BEIJING: Apple's prospects appear particularly bright in the Chinese smartphone market, where it leads rival brands in terms of purchase intent.
AlphaWise, a unit of investment bank Morgan Stanley, surveyed 2,029 mobile subscribers, and revealed 87% hoped to buy a 3G-enabled handset upon replacing their existing device.
Within this group, 30% expected to opt for an iPhone, making Apple's pioneering gadget the premier offering on such a metric.
But price remains a barrier, as ratings here climbed to 53% once respondents were asked to exclude cost from the consideration set.
Nokia, which heads the 3G sector by current ownership, secured 25% when participants picked between the various alternatives they were most likely to acquire.
Less favourably for the Finnish corporation, if issues related to the potential expense are eliminating, it logged 20%.
Other players in the category witnessed parallel trends, as demonstrated by Samsung, which saw these figures reach 5% and 4% respectively.
Similarly, HTC posted 7% if contributors weighed up all the relevant factors, but only 5% where finances did not feature in consumer calculations.
Research in Motion, manufacturer of the BlackBerry, improved from 5% to 3% under the same scenario.
Motorola delivered around 4% when discussing likelihood to purchase, while Taiwanese firm Dopod registered approximately 3%, just ahead of Sony Ericsson.
Lenovo, Coolpad, Huawei, ZTE and LG followed in the charts, as scores dropped closer to 1% for the last two operators.
In assessing the criteria that were "very important" in shaping their choices, two-thirds of the panel cited battery life, decent warranties and good after-sales service.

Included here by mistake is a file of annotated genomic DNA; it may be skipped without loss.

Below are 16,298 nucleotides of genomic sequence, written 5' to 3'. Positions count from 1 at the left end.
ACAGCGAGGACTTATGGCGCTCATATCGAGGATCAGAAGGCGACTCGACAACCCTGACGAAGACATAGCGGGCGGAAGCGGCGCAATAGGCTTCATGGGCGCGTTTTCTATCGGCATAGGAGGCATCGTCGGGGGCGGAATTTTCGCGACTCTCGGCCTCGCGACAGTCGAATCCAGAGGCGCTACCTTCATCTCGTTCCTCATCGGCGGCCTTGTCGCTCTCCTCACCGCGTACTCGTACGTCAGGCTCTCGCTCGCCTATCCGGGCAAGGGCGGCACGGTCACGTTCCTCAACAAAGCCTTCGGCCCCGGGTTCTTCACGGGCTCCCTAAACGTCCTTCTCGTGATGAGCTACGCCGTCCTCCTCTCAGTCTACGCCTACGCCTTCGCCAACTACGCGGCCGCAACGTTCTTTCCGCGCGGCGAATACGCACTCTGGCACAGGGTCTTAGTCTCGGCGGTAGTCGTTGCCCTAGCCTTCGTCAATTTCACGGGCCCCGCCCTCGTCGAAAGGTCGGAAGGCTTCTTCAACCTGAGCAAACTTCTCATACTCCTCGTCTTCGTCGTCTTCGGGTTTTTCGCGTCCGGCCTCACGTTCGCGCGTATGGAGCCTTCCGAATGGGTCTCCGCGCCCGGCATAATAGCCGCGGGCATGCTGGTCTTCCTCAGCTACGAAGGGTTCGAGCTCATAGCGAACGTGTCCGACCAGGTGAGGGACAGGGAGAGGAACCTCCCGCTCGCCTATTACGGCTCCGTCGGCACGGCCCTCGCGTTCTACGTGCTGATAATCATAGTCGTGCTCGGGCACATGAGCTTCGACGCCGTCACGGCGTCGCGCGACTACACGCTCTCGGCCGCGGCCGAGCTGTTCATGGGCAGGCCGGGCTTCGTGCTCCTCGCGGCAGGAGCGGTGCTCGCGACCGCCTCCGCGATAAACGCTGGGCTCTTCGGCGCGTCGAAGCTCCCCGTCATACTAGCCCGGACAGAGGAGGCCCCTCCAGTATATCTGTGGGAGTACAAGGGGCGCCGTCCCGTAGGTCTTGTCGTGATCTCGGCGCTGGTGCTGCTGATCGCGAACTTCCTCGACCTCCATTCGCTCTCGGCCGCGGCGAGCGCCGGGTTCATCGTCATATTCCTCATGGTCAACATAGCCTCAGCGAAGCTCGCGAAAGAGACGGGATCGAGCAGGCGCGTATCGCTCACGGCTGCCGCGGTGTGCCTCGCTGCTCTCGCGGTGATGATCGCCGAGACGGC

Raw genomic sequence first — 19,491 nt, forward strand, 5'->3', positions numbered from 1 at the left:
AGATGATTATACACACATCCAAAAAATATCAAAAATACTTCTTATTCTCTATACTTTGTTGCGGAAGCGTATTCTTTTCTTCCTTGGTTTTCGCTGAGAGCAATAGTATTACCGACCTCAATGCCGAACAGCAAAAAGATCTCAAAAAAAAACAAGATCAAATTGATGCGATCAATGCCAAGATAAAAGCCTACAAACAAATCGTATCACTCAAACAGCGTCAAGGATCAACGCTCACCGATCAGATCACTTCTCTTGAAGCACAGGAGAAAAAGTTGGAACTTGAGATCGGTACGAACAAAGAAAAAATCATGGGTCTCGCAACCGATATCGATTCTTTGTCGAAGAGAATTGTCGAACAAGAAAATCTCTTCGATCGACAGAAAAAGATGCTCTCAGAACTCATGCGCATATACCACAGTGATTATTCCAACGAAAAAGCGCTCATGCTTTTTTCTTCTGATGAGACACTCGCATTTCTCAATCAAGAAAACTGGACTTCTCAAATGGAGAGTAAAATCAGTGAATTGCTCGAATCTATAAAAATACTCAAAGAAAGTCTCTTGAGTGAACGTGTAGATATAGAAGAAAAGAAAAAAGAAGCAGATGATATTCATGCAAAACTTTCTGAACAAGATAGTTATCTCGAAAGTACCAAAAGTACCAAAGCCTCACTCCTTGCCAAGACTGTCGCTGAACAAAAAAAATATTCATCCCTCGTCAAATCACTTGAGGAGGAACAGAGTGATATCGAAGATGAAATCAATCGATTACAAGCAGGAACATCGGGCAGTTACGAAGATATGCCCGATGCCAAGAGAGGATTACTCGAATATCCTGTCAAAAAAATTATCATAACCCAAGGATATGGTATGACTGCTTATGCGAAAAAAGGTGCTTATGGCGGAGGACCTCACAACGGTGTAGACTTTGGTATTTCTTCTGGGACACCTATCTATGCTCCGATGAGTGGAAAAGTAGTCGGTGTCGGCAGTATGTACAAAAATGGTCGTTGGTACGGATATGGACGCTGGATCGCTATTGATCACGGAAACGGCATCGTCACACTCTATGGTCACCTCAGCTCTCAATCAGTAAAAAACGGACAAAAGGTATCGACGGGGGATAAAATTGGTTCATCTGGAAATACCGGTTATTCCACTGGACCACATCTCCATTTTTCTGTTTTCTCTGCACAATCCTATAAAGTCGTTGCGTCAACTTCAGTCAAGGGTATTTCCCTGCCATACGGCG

Roughly 60% referenced reception quality and value for money, 55% desired a brand with an impressive reputation, and a majority mentioned fast internet access.
At least 40% displayed an interest in the ease of connecting handsets to additional devices, a large internal memory, user-friendly interface and multimedia functions, and 35% prioritised a "trendy, modern appearance".
Nokia topped the rankings covering perceptions about its reputation, selected by over 45% of the sample, measured against Apple's 30%.
Equivalent totals stood at 40% and 21% in turn concerning the value these two companies provided to customers.
Nokia also trumped Apple regarding anticipated reception, after-sales service, battery longevity and the relative simplicity of linking devices to different appliances.
By contrast, some 45% of those polled believed the iPhone would supply higher-speed web capabilities, almost doubling Nokia's numbers.
Exactly 50% of Chinese subscribers thought Apple promised the best multimedia experience and most intuitive usage system, easily surpassing the chasing pack.
Elsewhere, more than 60% of shoppers viewed the iPhone as a status symbol, and over 55% said it was visually appealing, safely beating the competition.
Earlier this year, Timothy Cook, Apple's chief operating officer, reported quarterly sales - including Greater China, Hong Kong and Taiwan - had surged to $2.6bn.
"We several years ago identified China as our top priority, and we put enormous energy into China, and the results of that have been absolutely staggering."
Cook added: "It's clear that we're introducing a lot of people to Apple who previously had not been introduced to the company, and I think that helps across the product line."
Data sourced from All Things D, Fortune, Seeking Alpha; additional content by Warc staff